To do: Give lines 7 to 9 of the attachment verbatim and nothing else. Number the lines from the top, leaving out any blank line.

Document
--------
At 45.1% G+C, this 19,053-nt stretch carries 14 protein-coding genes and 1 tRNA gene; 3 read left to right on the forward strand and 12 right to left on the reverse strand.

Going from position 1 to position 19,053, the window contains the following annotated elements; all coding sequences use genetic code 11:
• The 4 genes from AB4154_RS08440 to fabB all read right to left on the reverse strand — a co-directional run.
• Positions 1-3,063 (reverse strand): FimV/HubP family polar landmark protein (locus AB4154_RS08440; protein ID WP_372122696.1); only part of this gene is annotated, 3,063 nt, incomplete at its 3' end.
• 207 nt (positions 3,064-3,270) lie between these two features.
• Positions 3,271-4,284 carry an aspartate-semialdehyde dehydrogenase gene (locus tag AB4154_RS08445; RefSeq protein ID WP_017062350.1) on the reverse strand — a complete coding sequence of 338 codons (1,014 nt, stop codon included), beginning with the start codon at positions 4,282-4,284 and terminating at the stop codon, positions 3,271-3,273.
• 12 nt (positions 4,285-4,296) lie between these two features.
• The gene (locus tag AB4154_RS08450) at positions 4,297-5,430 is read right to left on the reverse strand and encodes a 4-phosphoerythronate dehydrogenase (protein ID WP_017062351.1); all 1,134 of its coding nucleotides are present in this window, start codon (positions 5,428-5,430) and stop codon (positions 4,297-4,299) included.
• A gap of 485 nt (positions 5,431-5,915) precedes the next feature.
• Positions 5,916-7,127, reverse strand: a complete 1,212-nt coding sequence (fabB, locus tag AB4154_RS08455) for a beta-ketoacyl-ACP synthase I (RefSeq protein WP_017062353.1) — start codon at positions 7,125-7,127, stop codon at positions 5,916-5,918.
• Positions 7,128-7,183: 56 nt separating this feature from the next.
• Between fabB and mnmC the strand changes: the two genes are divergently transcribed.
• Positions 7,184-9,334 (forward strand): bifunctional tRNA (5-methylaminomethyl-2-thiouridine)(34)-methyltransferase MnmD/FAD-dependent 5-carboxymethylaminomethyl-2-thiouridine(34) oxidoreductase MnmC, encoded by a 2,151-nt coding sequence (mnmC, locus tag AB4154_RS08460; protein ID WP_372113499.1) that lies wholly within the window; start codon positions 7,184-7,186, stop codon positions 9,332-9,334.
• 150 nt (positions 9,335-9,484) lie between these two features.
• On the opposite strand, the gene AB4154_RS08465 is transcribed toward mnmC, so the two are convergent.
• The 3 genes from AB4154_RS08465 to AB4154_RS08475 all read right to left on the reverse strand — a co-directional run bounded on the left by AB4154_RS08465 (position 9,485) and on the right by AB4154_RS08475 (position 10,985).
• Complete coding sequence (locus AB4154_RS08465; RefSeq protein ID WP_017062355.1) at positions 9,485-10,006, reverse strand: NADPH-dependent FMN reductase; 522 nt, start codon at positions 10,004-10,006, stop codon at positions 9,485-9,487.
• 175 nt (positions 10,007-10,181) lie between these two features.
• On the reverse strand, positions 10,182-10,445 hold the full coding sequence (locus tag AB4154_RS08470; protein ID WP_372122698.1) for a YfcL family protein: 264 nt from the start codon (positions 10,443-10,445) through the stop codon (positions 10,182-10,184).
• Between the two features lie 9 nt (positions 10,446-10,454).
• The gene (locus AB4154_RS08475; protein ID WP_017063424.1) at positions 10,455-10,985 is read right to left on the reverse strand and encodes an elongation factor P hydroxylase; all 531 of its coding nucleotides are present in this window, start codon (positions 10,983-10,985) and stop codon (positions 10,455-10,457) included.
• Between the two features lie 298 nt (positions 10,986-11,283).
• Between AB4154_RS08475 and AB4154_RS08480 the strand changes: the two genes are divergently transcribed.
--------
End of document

• 12 nt (positions 4,285-4,296) lie between these two features.
• The gene (locus tag AB4154_RS08450) at positions 4,297-5,430 is read right to left on the reverse strand and encodes a 4-phosphoerythronate dehydrogenase (protein ID WP_017062351.1); all 1,134 of its coding nucleotides are present in this window, start codon (positions 5,428-5,430) and stop codon (positions 4,297-4,299) included.
• A gap of 485 nt (positions 5,431-5,915) precedes the next feature.